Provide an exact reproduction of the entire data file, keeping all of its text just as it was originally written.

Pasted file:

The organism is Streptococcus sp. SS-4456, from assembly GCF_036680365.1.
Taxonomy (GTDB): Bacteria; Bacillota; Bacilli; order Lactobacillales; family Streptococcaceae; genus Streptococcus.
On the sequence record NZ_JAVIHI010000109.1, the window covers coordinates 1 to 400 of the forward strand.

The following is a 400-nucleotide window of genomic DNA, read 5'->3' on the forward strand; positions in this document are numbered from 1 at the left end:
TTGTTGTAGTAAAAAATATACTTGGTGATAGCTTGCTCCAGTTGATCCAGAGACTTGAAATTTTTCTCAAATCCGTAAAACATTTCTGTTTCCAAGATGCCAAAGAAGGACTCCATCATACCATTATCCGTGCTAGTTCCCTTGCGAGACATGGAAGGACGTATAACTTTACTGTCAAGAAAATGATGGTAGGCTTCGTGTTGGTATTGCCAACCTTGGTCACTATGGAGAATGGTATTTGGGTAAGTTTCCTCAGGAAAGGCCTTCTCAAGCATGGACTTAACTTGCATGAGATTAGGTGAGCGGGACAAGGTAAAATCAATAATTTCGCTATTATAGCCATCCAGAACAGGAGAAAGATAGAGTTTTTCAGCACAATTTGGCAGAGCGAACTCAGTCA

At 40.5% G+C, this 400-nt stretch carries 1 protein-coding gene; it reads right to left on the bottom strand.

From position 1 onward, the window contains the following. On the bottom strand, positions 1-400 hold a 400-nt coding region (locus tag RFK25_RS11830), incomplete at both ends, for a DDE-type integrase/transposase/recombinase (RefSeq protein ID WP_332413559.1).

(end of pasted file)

The organism is Streptococcus sp. SS-4456, from assembly GCF_036680365.1.
Taxonomy (GTDB): Bacteria; Bacillota; Bacilli; order Lactobacillales; family Streptococcaceae; genus Streptococcus.
On the sequence record NZ_JAVIHI010000109.1, the window covers coordinates 1 to 400 of the forward strand.

The following is a 400-nucleotide window of genomic DNA, read 5'->3' on the forward strand; positions in this document are numbered from 1 at the left end:
TTGTTGTAGTAAAAAATATACTTGGTGATAGCTTGCTCCAGTTGATCCAGAGACTTGAAATTTTTCTCAAATCCGTAAAACATTTCTGTTTCCAAGATGCCAAAGAAGGACTCCATCATACCATTATCCGTGCTAGTTCCCTTGCGAGACATGGAAGGACGTATAACTTTACTGTCAAGAAAATGATGGTAGGCTTCGTGTTGGTATTGCCAACCTTGGTCACTATGGAGAATGGTATTTGGGTAAGTTTCCTCAGGAAAGGCCTTCTCAAGCATGGACTTAACTTGCATGAGATTAGGTGAGCGGGACAAGGTAAAATCAATAATTTCGCTATTATAGCCATCCAGAACAGGAGAAAGATAGAGTTTTTCAGCACAATTTGGCAGAGCGAACTCAGTCA

At 40.5% G+C, this 400-nt stretch carries 1 protein-coding gene; it reads right to left on the bottom strand.

From position 1 onward, the window contains the following. On the bottom strand, positions 1-400 hold a 400-nt coding region (locus tag RFK25_RS11830), incomplete at both ends, for a DDE-type integrase/transposase/recombinase (RefSeq protein ID WP_332413559.1).